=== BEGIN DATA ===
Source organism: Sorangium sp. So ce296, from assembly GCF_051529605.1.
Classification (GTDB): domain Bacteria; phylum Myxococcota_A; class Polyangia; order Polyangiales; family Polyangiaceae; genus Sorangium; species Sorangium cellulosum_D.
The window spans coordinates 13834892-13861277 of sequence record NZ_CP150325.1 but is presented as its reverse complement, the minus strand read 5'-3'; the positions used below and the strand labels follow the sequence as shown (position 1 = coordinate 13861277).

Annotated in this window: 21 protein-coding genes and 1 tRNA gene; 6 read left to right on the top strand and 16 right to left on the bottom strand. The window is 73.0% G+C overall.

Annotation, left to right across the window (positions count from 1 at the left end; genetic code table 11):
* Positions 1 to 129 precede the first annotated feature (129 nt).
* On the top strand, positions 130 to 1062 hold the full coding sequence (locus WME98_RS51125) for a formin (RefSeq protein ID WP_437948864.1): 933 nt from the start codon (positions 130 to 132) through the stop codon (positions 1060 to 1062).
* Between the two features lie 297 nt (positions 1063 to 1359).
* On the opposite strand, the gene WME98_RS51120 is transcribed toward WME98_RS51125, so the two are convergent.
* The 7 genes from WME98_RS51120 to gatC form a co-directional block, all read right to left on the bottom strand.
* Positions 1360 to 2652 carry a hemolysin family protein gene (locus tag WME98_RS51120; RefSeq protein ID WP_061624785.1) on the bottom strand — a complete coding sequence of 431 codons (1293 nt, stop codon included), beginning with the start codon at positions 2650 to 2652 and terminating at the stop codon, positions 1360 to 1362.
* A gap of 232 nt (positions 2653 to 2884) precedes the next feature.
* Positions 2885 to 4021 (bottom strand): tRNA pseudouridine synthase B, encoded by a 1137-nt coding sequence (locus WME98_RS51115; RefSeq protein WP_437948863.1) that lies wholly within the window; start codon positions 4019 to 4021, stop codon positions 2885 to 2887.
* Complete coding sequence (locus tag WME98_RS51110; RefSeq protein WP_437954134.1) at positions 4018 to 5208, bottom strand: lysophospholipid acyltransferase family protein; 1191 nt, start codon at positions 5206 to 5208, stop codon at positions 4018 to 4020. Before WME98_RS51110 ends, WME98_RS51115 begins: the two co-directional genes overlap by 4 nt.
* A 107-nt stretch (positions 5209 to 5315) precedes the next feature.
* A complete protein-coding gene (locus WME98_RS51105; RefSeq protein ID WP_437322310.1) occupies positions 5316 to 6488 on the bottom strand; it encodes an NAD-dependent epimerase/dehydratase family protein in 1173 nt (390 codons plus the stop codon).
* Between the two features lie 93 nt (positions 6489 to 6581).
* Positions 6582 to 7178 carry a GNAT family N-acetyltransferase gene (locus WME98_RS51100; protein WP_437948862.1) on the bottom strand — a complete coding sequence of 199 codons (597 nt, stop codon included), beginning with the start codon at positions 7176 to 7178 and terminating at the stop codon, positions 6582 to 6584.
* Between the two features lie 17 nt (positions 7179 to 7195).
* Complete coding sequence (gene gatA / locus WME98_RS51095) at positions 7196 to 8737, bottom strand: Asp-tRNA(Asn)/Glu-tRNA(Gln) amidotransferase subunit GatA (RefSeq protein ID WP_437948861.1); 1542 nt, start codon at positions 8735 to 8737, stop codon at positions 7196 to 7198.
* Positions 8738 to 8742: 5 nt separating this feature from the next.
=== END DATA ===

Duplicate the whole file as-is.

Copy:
Source organism: Sorangium sp. So ce296, from assembly GCF_051529605.1.
Classification (GTDB): domain Bacteria; phylum Myxococcota_A; class Polyangia; order Polyangiales; family Polyangiaceae; genus Sorangium; species Sorangium cellulosum_D.
The window spans coordinates 13834892-13861277 of sequence record NZ_CP150325.1 but is presented as its reverse complement, the minus strand read 5'-3'; the positions used below and the strand labels follow the sequence as shown (position 1 = coordinate 13861277).

Annotated in this window: 21 protein-coding genes and 1 tRNA gene; 6 read left to right on the top strand and 16 right to left on the bottom strand. The window is 73.0% G+C overall.

Annotation, left to right across the window (positions count from 1 at the left end; genetic code table 11):
* Positions 1 to 129 precede the first annotated feature (129 nt).
* On the top strand, positions 130 to 1062 hold the full coding sequence (locus WME98_RS51125) for a formin (RefSeq protein ID WP_437948864.1): 933 nt from the start codon (positions 130 to 132) through the stop codon (positions 1060 to 1062).
* Between the two features lie 297 nt (positions 1063 to 1359).
* On the opposite strand, the gene WME98_RS51120 is transcribed toward WME98_RS51125, so the two are convergent.
* The 7 genes from WME98_RS51120 to gatC form a co-directional block, all read right to left on the bottom strand.
* Positions 1360 to 2652 carry a hemolysin family protein gene (locus tag WME98_RS51120; RefSeq protein ID WP_061624785.1) on the bottom strand — a complete coding sequence of 431 codons (1293 nt, stop codon included), beginning with the start codon at positions 2650 to 2652 and terminating at the stop codon, positions 1360 to 1362.
* A gap of 232 nt (positions 2653 to 2884) precedes the next feature.
* Positions 2885 to 4021 (bottom strand): tRNA pseudouridine synthase B, encoded by a 1137-nt coding sequence (locus WME98_RS51115; RefSeq protein WP_437948863.1) that lies wholly within the window; start codon positions 4019 to 4021, stop codon positions 2885 to 2887.
* Complete coding sequence (locus tag WME98_RS51110; RefSeq protein WP_437954134.1) at positions 4018 to 5208, bottom strand: lysophospholipid acyltransferase family protein; 1191 nt, start codon at positions 5206 to 5208, stop codon at positions 4018 to 4020. Before WME98_RS51110 ends, WME98_RS51115 begins: the two co-directional genes overlap by 4 nt.
* A 107-nt stretch (positions 5209 to 5315) precedes the next feature.
* A complete protein-coding gene (locus WME98_RS51105; RefSeq protein ID WP_437322310.1) occupies positions 5316 to 6488 on the bottom strand; it encodes an NAD-dependent epimerase/dehydratase family protein in 1173 nt (390 codons plus the stop codon).
* Between the two features lie 93 nt (positions 6489 to 6581).
* Positions 6582 to 7178 carry a GNAT family N-acetyltransferase gene (locus WME98_RS51100; protein WP_437948862.1) on the bottom strand — a complete coding sequence of 199 codons (597 nt, stop codon included), beginning with the start codon at positions 7176 to 7178 and terminating at the stop codon, positions 6582 to 6584.
* Between the two features lie 17 nt (positions 7179 to 7195).
* Complete coding sequence (gene gatA / locus WME98_RS51095) at positions 7196 to 8737, bottom strand: Asp-tRNA(Asn)/Glu-tRNA(Gln) amidotransferase subunit GatA (RefSeq protein ID WP_437948861.1); 1542 nt, start codon at positions 8735 to 8737, stop codon at positions 7196 to 7198.
* Positions 8738 to 8742: 5 nt separating this feature from the next.